What didn't work well

  • Core funding is difficult to come by, and CSJCA's Development Officer is part time at present. As such, it is important that expectations amongst University members and community partners are managed
  • To sustain the initiative requires a lot of effort and time invested from key staff, away from other activities and is not necessarily rewarded. With the current funding environment, it is challenging to secure funding for significant research proposals
  • Ideally, the aim of public, community and business engagement is to embed it as an integral part of research and teaching. This can, at times, raise challenges in terms of introducing novel approaches to engagement, but it also creates opportunities and incentives. The Research Excellence Foundation has research impact as a key feature, but it is important to recognise that there can be tensions among different activities and sometimes also conflicts for staff. This emphasises the importance of ongoing support such as that provided by the Centre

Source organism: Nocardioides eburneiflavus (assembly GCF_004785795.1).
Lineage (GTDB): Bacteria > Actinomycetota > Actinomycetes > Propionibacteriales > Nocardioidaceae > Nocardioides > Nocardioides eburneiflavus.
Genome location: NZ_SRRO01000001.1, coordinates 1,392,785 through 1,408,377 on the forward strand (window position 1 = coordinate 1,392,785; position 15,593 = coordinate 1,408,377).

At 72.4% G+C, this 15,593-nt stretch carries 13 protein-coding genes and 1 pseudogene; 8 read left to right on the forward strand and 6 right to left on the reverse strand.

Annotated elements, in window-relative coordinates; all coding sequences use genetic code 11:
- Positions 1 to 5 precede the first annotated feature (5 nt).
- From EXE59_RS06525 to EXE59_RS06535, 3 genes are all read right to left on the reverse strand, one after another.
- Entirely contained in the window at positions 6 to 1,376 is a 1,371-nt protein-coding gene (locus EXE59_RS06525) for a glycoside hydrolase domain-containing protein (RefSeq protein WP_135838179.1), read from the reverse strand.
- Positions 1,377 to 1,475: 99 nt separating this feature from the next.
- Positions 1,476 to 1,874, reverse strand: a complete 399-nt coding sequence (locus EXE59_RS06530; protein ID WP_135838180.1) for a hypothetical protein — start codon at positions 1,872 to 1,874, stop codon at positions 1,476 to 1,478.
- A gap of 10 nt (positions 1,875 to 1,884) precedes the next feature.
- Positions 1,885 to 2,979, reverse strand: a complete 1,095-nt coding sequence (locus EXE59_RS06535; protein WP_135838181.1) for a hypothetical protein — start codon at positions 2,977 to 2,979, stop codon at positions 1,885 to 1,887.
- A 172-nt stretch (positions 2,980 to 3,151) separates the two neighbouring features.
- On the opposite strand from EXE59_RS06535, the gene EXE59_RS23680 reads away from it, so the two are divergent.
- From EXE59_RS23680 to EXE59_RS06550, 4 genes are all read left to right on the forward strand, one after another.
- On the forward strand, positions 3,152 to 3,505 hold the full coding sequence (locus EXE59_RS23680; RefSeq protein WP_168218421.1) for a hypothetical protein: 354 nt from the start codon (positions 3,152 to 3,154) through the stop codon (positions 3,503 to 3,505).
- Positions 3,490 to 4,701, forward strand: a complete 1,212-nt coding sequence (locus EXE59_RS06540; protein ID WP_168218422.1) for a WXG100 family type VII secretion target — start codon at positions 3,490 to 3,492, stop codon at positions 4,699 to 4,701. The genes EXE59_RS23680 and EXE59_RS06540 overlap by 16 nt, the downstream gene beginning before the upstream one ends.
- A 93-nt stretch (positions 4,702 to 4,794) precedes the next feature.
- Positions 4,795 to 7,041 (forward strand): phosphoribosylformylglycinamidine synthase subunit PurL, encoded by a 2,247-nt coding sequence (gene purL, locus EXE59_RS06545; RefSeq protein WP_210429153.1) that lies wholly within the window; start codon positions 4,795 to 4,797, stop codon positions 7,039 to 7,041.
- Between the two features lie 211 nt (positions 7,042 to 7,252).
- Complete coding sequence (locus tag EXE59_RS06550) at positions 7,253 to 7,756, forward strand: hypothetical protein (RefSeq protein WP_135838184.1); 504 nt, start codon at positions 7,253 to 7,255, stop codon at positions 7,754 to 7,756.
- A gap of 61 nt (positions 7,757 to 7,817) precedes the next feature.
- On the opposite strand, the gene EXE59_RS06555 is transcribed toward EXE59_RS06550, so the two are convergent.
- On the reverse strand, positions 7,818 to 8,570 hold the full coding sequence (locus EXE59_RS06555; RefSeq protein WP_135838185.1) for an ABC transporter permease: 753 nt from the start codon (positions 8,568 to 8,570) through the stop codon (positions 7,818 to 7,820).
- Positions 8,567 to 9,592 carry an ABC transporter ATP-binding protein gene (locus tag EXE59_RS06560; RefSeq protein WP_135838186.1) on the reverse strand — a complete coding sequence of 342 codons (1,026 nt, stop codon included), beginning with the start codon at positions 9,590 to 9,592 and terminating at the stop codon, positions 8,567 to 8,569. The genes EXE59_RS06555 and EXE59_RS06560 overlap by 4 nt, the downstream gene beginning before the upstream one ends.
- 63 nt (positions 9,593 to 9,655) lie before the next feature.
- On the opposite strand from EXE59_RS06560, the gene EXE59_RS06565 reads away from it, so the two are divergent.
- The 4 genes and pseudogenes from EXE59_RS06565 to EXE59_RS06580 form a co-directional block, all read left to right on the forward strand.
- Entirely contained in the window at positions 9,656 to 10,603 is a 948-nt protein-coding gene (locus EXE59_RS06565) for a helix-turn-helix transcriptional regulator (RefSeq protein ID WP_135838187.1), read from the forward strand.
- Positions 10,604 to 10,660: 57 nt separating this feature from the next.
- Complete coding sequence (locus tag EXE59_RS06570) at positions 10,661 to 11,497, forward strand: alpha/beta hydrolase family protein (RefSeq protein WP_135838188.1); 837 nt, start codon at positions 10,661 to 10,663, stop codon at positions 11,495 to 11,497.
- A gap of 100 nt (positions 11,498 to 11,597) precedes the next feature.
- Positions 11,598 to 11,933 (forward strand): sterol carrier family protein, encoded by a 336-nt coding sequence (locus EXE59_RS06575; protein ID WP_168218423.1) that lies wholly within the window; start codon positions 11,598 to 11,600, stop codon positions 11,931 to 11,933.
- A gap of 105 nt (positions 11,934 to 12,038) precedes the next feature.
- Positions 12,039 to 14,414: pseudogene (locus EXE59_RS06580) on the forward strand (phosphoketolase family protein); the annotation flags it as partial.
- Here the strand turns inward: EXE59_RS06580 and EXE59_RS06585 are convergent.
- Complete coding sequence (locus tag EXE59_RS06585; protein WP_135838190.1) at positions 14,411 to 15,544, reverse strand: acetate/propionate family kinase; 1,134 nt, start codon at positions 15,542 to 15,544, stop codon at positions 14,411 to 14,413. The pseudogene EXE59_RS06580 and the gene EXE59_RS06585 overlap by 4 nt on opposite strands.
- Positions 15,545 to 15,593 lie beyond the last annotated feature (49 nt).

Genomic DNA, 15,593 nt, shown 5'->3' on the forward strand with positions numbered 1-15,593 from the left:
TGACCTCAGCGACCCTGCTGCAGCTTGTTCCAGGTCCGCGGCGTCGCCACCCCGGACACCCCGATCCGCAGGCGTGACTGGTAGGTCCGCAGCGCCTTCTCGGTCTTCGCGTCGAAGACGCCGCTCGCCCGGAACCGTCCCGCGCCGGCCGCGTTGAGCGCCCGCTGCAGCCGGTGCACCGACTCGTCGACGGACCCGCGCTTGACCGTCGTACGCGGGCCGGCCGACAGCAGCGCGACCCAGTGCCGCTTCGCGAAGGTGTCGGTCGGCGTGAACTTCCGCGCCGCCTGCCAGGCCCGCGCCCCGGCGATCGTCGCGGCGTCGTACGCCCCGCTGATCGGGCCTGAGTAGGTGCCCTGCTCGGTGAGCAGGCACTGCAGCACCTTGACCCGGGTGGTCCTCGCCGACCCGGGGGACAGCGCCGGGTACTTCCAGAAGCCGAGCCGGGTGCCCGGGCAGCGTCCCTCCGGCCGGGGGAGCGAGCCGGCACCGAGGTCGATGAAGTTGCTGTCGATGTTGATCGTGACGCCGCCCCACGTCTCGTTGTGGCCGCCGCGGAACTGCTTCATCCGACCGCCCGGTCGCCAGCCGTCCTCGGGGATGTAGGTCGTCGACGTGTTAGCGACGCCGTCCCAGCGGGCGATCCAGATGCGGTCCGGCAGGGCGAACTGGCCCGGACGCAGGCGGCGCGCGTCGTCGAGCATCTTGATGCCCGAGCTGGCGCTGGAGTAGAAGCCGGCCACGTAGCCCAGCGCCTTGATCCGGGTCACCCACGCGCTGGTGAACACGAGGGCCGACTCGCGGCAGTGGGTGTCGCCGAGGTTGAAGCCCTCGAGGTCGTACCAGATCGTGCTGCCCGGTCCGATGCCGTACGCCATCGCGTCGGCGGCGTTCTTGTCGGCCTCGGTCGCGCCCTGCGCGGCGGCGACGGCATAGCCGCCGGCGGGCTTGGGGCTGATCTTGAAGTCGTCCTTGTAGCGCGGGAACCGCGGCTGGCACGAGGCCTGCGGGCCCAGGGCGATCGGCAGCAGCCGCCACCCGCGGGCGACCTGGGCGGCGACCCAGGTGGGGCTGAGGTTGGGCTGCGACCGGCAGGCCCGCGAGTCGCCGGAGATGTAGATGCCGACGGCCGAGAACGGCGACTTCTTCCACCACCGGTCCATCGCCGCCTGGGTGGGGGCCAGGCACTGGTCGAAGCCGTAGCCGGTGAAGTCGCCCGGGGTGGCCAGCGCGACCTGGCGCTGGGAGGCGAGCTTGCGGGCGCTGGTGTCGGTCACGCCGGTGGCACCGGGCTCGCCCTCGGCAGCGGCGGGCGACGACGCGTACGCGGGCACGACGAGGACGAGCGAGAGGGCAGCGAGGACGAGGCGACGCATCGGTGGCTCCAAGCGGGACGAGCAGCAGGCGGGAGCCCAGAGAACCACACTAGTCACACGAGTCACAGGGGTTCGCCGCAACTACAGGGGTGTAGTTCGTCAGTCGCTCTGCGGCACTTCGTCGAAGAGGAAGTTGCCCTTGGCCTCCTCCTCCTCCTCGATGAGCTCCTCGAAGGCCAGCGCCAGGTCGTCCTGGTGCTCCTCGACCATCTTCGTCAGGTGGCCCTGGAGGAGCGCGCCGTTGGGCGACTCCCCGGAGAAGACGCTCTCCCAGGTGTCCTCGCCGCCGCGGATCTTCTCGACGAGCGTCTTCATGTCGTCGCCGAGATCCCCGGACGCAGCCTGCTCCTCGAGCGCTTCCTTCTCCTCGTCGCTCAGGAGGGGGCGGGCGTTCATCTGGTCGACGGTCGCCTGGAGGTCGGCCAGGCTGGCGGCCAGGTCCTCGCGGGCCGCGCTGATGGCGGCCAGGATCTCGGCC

• Changing current University research cultures towards less elitist and hierarchical models is a significant challenge

Resources required

Funding, time, good relationships, trust, and commitment.

Photo of meeting taking place

 

Top tips

The organisers offer the following tips for anyone contemplating putting on, or becoming involved with, a similar activity:

  • Building University-community relationships is a long term process that requires the investment of time. Good participatory research is slow research
  • It also requires good relationships – again, time and demonstrating commitment to organisations and their goals engenders trust
  • Don't gloss over differences in agendas between community and University partners; rather explore them and how to work across them
  • Be honest in making commitments
  • Keep channels of communication open
  • Keep critically reflecting on what you're doing

Contact

Name: Dr Andrea Armstrong, Development Officer

Name of organisation: Durham University – Centre for Social Justice and Community Action

Email: socialjustice@durham.ac.uk

Telephone:  0191 3342232

Website: www.dur.ac.uk/beacon/socialjustice/